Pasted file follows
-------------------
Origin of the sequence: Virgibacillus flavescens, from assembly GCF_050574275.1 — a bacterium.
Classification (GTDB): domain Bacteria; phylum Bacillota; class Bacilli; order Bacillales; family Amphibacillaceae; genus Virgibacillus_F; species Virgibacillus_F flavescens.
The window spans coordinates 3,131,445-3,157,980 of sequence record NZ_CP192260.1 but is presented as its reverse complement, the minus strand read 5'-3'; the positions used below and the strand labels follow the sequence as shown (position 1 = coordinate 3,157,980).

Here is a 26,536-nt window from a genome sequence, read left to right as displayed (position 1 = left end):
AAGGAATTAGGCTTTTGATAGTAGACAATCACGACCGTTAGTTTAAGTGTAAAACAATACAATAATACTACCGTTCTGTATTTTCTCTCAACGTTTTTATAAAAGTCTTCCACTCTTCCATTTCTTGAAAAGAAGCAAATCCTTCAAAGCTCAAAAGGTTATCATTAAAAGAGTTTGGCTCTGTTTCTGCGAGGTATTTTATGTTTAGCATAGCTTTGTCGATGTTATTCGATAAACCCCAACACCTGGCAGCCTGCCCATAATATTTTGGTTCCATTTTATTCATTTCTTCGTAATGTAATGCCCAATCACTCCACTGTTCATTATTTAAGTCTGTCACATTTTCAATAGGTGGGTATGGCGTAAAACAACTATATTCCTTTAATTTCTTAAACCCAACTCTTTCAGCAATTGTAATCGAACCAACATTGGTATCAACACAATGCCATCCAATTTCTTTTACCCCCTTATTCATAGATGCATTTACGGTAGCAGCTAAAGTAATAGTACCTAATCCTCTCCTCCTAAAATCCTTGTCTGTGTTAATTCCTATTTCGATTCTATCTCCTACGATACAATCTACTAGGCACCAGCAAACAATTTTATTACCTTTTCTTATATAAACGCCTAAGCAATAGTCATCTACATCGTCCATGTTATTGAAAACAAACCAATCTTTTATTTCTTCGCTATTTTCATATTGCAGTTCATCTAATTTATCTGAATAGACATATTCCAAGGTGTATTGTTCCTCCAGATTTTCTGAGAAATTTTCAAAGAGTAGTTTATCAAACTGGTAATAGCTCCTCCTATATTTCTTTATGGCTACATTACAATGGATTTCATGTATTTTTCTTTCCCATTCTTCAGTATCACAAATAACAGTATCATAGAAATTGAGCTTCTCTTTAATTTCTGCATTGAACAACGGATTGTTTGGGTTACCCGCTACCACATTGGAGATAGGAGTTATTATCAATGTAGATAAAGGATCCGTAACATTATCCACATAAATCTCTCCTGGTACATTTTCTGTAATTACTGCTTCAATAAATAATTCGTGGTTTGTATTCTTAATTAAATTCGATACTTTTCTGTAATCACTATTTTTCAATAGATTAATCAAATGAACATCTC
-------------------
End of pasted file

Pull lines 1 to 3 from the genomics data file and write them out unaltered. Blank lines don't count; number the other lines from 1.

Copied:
Origin of the sequence: Virgibacillus flavescens, from assembly GCF_050574275.1 — a bacterium.
Classification (GTDB): domain Bacteria; phylum Bacillota; class Bacilli; order Bacillales; family Amphibacillaceae; genus Virgibacillus_F; species Virgibacillus_F flavescens.
The window spans coordinates 3,131,445-3,157,980 of sequence record NZ_CP192260.1 but is presented as its reverse complement, the minus strand read 5'-3'; the positions used below and the strand labels follow the sequence as shown (position 1 = coordinate 3,157,980).